The “Bachelorette” couple opened up to ABC News anchor Adrienne Bankert on “Good Morning America,” where they spoke about their reactions to the recent diagnosis. J.P. told Bankert he “burst into tears” — the first and only time Ashley had ever seen her husband cry — when he wasn’t able to move or hold his kids.
J.P. explained that the most difficult part for him was trying to be strong for his kids and hiding his pain from them. He said, “Walking was hard. I couldn’t put on socks. I couldn’t shower. I can’t hug my kids, pick up my kids, do anything for my kids. I don’t want my kids to see me like this.”
Ashley and J.P. first suspected something was wrong when one Friday at the end of the day, “we picked up a pizza and he couldn’t carry it.”
J.P. revealed his Guillain-Barré diagnosis on December 8 in a series of videos and photos on Instagram. He called the condition and his hospitalization “very surreal, humbling, and crazy rare.”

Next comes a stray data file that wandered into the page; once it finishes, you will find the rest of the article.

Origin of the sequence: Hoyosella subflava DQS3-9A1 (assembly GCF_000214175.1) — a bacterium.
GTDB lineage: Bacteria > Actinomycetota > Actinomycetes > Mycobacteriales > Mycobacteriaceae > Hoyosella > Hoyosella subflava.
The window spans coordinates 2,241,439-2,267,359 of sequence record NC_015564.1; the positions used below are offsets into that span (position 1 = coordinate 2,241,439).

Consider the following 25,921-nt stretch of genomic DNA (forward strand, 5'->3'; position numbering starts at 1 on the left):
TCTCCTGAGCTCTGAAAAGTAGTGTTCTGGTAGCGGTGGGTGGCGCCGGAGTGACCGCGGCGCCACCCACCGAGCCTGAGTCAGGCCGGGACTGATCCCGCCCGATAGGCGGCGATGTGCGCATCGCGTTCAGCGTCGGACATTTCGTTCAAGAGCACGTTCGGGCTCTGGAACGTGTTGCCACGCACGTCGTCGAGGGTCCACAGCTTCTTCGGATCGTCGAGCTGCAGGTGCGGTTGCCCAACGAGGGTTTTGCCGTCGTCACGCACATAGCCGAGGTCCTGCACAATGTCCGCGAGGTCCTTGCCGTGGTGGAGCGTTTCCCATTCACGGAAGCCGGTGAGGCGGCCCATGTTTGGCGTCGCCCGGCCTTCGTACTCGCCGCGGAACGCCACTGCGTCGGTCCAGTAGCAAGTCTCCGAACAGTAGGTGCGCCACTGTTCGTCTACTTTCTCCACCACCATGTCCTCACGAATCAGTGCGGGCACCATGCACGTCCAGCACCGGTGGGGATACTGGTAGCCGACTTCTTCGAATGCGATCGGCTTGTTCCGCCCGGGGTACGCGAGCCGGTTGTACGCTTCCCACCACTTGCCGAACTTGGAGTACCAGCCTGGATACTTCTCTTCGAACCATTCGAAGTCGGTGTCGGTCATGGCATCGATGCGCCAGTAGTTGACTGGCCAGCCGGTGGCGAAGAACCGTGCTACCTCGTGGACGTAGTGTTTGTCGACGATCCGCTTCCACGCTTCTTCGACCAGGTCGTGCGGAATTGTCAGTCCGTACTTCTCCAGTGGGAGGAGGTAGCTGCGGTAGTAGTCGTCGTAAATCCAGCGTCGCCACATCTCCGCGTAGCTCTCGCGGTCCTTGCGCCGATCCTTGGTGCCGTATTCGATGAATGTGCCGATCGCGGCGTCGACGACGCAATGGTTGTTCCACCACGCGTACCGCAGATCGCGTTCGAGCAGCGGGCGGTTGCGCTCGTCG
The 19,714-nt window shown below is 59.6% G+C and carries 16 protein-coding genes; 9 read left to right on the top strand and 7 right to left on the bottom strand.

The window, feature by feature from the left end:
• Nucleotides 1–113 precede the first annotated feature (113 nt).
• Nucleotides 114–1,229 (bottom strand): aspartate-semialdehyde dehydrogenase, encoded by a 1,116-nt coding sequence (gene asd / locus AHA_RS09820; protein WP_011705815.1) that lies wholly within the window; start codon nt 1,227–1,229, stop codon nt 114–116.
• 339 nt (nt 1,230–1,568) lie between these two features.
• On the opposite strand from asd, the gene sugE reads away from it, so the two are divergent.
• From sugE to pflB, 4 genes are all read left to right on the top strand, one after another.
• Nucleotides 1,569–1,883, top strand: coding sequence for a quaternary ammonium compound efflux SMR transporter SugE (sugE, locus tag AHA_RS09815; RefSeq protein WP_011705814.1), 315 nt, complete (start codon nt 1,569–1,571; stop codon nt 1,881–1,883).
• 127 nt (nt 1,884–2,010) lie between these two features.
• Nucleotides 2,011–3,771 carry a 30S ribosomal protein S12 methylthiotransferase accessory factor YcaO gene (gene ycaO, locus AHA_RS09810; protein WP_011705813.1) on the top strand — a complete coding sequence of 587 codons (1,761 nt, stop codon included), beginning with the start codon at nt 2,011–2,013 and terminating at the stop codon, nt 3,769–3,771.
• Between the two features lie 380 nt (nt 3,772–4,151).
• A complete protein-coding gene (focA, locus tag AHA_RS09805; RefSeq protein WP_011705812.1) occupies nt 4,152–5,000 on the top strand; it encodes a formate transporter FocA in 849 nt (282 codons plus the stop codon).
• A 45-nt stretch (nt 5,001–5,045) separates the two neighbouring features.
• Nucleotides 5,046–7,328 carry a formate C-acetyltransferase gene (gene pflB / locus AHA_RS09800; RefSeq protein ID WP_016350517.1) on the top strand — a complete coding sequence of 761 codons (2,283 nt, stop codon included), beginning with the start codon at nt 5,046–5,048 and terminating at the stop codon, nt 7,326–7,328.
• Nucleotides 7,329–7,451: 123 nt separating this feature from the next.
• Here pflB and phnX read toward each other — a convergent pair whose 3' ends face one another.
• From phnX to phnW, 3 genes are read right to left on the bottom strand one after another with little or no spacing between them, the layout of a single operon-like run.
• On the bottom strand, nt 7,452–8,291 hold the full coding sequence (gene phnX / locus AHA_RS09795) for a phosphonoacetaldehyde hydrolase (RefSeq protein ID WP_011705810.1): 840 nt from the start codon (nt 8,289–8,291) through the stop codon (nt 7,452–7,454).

In an Instagram post of her own, Ashley wrote, “Jp was diagnosed with Guillain-Barré syndrome yesterday. He is in treatment and doing well. It may be a long road to recovery, but we are so grateful to everyone that has helped us get to a speedy diagnosis and treatment.”
Waiting for your permission to load the Instagram Media.
On December 9, Ashley posted a photo of their family (they have two kids, Fordham and Essex) and thanked everyone who sent good wishes. She wrote, “Cherish all that you have every, single day. Thank you to everyone for prayers, helping with the kids and offering all your love and support. We are blessed to have amazing family and friends. Love you all and grateful to have so much good in our lives.”
Guillain-Barré occurs when “the body’s immune system mistakenly attacks part of its peripheral nervous system,” the National Institute of Neurological Disorders and Strokes notes. Initial symptoms of the condition may include difficulty eating or swallowing, prickling sensation in the hands or feet, severe pain, and abnormal heart rate.
According to “Good Morning America,” J.P. undergoes physical therapy five days a week and is expected to make a full recovery.